Q. Must I be a U.S. citizen to be eligible to apply for an award?
A. Applicants may be residents of the United States (either American citizens or foreign nationals or permanent residents affiliated with a U.S. institution) or American citizens resident abroad and may apply for funding to carry out projects anywhere in the world. Foreign nationals not affiliated with a U.S. institution are eligible to apply for projects to be carried out in the United States.
Q. If I apply for the British Academy Fellowship or the Institute for Advanced Studies in the Humanities (IASH) Fellowship, do I need to fill out a separate application for the Franklin program?
A. No, the applications are one and the same. Simply apply to the Franklin program by October 1 and indicate that you would also like to be considered for the British Academy Fellowship or the IASH Fellowship.
Q. Is brief information available on the Institute for Advanced Studies in the Humanities?
A. The Institute for Advanced Studies in the Humanities (IASH) at the University of Edinburgh was founded in 1970 to promote enquiry of the highest standards in the humanities, broadly conceived, and is both nationally and internationally renowned. It was the first interdisciplinary research institute in the United Kingdom, and since its foundation over 800 scholars from 60 countries have held fellowships. The Institute is housed in a secluded eighteenth-century courtyard close to the University library, where fellows have full borrowing rights and access to the library’s unusually rich collection of manuscripts and rare books. It is also within easy reach of the National Library of Scotland, the Central City Library, the National Galleries and Museums, the library of the Society of Antiquaries in Scotland, the library of the Royal College of Physicians of Edinburgh, and the National Archives of Scotland. About 20 scholars can be accommodated in the Institute at any one time, and each has a private office with a computer, telephone, and internet access. All fellows give at least one seminar on their research and are expected to play a full part in the Institute’s activities, which include a weekly fellows’ lunch and a full program of seminars and scholarly events linked to the Institute’s current research themes. The Institute has close links with all academic schools within the University of Edinburgh’s College of Humanities and Social Science, and fellows are encouraged to develop contacts with appropriate faculty within the College. Further information about the IASH, including current research themes, is available at http://www.iash.ed.ac.uk/.
Q. What constitutes “work of doctoral character and quality”?
A. In general, publications should be scholarly in nature and length, with extensive footnotes and possibly, though not necessarily, peer reviewed.
Q. If I have received a grant in the past, may I apply for an award for a new project?
A. Yes, you may apply to the program again after an interval of two years.
Q. The program information states that “the Society is particularly interested in supporting the work of young scholars who have recently received the doctorate.” Are senior scholars ever funded?
A. All proposals are judged on their merits, and awards are made accordingly. That said, given the goal of stretching our resources as far as possible, a junior scholar will be favored over his or her senior colleague when several applicants are competing for the same funds.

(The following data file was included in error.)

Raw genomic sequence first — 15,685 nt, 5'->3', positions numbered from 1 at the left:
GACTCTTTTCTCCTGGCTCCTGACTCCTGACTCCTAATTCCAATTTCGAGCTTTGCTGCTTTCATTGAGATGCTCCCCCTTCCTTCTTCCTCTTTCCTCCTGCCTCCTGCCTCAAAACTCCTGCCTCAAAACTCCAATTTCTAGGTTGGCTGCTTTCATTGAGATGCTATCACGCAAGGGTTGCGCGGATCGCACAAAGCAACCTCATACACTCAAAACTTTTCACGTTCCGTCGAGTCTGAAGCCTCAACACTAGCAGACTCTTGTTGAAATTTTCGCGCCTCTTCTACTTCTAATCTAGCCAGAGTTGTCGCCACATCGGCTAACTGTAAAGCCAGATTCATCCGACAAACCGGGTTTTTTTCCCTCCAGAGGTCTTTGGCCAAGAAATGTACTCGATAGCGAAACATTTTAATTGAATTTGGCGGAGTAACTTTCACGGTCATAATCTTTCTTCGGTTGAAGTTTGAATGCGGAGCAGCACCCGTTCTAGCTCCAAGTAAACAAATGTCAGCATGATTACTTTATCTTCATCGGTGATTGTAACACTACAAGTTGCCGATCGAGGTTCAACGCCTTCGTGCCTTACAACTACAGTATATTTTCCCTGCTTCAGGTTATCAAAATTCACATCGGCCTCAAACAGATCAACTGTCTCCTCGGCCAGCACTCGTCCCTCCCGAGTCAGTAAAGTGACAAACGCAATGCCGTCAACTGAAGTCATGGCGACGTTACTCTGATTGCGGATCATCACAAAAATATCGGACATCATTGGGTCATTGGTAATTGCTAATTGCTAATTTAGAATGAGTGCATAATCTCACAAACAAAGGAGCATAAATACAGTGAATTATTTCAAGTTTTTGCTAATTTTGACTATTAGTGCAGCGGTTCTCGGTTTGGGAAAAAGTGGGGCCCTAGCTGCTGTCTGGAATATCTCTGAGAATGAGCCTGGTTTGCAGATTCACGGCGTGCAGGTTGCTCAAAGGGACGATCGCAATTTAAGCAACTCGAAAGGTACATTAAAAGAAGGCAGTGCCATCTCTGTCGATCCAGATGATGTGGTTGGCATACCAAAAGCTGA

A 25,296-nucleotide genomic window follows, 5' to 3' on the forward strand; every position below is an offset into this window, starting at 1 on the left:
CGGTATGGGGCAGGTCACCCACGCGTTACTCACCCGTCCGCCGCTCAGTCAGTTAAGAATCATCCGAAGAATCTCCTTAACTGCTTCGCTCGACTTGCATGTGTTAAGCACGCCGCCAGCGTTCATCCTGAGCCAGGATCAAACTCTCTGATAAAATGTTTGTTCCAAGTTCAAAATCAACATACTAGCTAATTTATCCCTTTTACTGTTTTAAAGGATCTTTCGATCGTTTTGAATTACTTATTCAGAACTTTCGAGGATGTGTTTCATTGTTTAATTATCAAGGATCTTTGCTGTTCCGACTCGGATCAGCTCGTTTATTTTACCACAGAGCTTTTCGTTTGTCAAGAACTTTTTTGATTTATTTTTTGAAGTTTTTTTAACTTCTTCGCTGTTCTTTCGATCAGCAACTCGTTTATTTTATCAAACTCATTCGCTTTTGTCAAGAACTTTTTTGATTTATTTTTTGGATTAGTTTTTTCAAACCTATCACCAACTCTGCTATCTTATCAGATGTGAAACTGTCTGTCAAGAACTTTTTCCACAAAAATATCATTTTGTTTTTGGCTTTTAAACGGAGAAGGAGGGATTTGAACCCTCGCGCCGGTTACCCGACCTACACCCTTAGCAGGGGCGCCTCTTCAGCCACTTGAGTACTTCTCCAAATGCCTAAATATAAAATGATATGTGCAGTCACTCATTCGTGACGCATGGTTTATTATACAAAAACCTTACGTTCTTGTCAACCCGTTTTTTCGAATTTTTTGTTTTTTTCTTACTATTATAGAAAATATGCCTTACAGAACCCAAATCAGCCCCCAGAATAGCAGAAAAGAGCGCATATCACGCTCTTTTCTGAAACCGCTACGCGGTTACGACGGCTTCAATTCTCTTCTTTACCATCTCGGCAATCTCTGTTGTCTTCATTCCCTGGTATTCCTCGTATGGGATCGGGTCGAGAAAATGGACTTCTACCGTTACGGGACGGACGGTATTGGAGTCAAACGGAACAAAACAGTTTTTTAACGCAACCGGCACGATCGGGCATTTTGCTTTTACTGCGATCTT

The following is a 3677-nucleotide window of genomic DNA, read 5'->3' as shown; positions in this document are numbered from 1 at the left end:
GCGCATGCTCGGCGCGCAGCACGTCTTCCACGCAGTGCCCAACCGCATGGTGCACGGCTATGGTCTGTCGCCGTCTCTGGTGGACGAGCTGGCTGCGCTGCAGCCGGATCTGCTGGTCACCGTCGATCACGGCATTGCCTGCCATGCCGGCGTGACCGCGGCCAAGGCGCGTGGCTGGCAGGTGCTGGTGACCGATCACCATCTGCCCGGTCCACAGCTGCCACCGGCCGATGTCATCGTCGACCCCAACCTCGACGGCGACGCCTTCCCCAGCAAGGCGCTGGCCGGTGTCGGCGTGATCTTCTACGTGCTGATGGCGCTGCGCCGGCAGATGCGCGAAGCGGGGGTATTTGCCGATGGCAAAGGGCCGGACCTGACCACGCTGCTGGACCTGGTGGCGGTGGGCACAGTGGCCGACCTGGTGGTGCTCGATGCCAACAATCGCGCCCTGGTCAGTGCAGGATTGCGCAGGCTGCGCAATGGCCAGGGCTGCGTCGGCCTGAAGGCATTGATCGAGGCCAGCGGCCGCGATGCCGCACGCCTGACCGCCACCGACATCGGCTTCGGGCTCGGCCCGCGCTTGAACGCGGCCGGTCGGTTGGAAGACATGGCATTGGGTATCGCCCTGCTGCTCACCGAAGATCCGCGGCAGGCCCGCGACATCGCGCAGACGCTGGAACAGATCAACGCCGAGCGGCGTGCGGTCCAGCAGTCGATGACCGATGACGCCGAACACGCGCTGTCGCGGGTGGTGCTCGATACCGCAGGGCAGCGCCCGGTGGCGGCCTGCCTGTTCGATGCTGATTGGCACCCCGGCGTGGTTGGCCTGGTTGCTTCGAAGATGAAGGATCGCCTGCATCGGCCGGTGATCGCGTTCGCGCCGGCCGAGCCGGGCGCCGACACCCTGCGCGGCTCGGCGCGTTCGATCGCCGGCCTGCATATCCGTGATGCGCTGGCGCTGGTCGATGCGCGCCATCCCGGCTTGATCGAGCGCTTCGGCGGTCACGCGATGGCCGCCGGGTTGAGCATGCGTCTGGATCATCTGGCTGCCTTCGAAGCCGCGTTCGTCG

Q. May I submit multiple applications in a given cycle requesting funding for different projects?
A. No, only one application may be submitted for a given competition, meaning that each applicant can submit one request for funding for either the October 1 or December 1 deadline in a given year.
Q. May I apply before I earn the Ph.D. (if I do not have publications of doctoral character and quality)?
A. No, you must have earned the Ph.D. prior to the date of the application, although an exception will be made if you are merely waiting for the degree to be conferred.
Q. What is the difference between “inclusive dates of trip or project” and “specific dates for APS support?”
A. The first refers to the full time frame of a trip or project, and the second asks for the exact time period during which APS funds would be needed.
Q. If I do not submit my application on or before October 1, will it automatically be retained or will it disappear?
A. If your application shows the status “in progress” on October 2, you will be able to continue working on it and submit it for the December 1 deadline.
Q. Are the letters of support due after the application deadline?
A. Letters of support are due on the application deadline. As soon as you fill in the contact information for your letter writers, the system will send a message to them containing complete instructions on how to submit a letter on your behalf. You may want to fill in this section before completing the rest of the application in order to give your letter writers ample time to compose and submit their letters.
Q. Will my letter writers see my proposal when they log in to the portal?
A. No, the proposal will not be available to the letter writers at that time. The best approach is to send them a copy of your statement or otherwise discuss the project with them ahead of the deadline.
Q. Must I wait until the letters have been received before submitting my application?
A. No, you may submit the application as soon as you are finished with it. Check the status of your letters by logging into your account and using the “track references” link.